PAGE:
Born in the south east of Ireland, Simon put his life-long love of football to good use when he started a successful independent blog in 2010. That opened up an alternative route to a career in journalism, and having had work published across a number of sites and publications, Simon joined the staff at Spotlight Sports Group in 2018.
Although top spot in Group C at this summer’s World Cup looks almost certain to be filled by Les Bleus, the rest of the section looks a little more open. Denmark, Peru and even Australia will all fancy their chances of forcing their way into second spot behind Dider Deschamps men and that should ensure that the fixtures between those three have a razor sharp competitive edge.
Denmark are the bookies’ favourites to grab the second spot from Group C, though Åge Hareide’s were worryingly inconsistent in their UEFA qualification section. Peru and Australia are considered outsiders, though both are capable of providing an upset against the odds.
Group C kicks off this Saturday at 13:00 UK time, when France take on Australia in Kazan. The French will be expected to start their World Cup campaign in emphatic fashion, though the Group’s second fixture later that day between Peru and Denmark looks far more pivotal in the Group’s overall outlook.
Let’s take a closer look at the teams involved.
FIFA Ranking: 7th
Best Finish: Winners (1998)
Ranked as the 4th favourite with bookmakers to win the World Cup, France are listed in 7th spot in FIFA’s often controversial official rankings. And while those rankings are open to ridicule, they do on this occasion at least, help to solidify France’s reputation as a sometimes-recondite football team.
In terms of the talent available to them, France have few that can match their numerous options, though getting the best out of that talent has proven a difficult task at times for the only marginally popular Didier Deschamps.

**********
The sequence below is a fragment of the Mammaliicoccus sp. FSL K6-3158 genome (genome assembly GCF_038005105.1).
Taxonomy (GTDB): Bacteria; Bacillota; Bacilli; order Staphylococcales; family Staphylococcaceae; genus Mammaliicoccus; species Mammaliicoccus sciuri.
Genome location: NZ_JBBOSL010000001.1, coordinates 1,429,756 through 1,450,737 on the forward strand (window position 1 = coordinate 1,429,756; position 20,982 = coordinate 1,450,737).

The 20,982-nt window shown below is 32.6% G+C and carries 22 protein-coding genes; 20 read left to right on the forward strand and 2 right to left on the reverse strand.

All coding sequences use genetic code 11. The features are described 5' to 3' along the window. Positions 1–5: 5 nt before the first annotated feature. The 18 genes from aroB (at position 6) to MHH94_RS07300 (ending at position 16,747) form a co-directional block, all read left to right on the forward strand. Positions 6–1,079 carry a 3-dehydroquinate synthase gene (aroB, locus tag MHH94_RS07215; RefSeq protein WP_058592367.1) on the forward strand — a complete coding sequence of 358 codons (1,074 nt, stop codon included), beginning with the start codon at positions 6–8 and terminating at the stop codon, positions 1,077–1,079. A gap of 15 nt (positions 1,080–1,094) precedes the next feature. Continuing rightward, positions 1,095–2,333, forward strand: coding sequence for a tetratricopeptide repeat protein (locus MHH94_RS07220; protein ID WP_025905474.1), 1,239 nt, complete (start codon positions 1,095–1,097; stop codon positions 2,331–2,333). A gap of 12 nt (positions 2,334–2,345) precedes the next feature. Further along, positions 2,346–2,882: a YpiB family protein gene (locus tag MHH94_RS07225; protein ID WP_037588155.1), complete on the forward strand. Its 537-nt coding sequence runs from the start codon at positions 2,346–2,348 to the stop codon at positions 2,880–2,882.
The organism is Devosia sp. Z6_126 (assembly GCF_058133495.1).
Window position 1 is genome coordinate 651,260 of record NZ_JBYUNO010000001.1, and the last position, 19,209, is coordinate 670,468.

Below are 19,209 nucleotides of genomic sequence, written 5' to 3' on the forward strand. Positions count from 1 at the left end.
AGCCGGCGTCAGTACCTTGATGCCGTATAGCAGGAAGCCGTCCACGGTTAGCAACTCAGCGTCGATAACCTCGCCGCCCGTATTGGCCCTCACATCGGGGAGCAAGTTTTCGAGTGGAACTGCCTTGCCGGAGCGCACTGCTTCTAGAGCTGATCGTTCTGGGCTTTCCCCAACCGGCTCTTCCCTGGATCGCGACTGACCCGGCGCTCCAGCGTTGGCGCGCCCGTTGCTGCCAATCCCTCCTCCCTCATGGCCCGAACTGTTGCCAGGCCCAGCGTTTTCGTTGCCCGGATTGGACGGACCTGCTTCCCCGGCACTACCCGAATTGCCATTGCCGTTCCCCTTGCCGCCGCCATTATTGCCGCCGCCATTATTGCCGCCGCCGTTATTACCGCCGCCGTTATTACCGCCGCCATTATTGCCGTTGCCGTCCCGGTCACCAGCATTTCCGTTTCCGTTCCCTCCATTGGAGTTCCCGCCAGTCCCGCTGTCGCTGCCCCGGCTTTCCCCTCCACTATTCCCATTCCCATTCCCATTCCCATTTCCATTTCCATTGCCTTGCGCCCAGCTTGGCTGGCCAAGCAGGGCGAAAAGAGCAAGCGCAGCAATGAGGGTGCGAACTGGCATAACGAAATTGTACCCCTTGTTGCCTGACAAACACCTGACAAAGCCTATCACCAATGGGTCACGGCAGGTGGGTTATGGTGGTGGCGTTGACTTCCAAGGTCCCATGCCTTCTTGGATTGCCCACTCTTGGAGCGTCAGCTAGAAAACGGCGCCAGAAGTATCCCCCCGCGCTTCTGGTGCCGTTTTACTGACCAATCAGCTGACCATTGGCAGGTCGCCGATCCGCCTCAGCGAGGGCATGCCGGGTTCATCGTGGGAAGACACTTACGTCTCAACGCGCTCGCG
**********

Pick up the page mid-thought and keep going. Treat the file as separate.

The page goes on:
France sailed through qualification relatively easily, finishing ahead of Sweden in 2nd while simultaneously seeing off the challenge of a weak Netherlands side. They don’t score a tonne of goals, which is puzzling in itself considering the depth of attacking quality in their ranks, though watching them, you always feel as though they are on the cusp of exploding into life.
Antoine Griezmann is the star attraction and he is likely to be flanked by young superstars Kylian Mbappe and Ousmane Dembélé. Extracting consistency from Paul Pogba in midfield is as tough at international level for France as it is at club level for Manchester United, but the former Juventus midfielder can still swing games on his own.
Read More: Analysis of France’s 23-man World Cup squad
FIFA Ranking: 12th
Best Finish: Quarter-Finals (1998)
Denmark finished 2nd in their UEFA Qualification Group behind Poland, winning just 60% of their 10 matches en-route to the 2018 World Cup in Russia. Tottenham Hotspur’s chief creator Christian Eriksen is the conduit through which all good things flow for Denmark, though their over reliance on the former Ajax man could be their undoing.
Eriksen scored 11 times for Denmark during their qualification campaign, which included a sensational hattrick against a poor Republic of Ireland side in the second leg of their play-off in the Aviva Stadium.
Having been the youngest player at the World Cup in 2010, Eriksen arrives in Russia as one of the best players at the tournament. However, an injury to the midfielder, or even a poor performance or two from Eriksen, could see Denmark’s chances of progression unravelling completely.
FIFA Ranking: 10th
Best Finish: Quarter Finals (1970)
Having qualified for the World Cup three times between 1970 and 1982, Peru are back at the Finals for the first time for 36 long years. Unsurprisingly, none of the Peruvian players were alive the last time the country competed at this stage.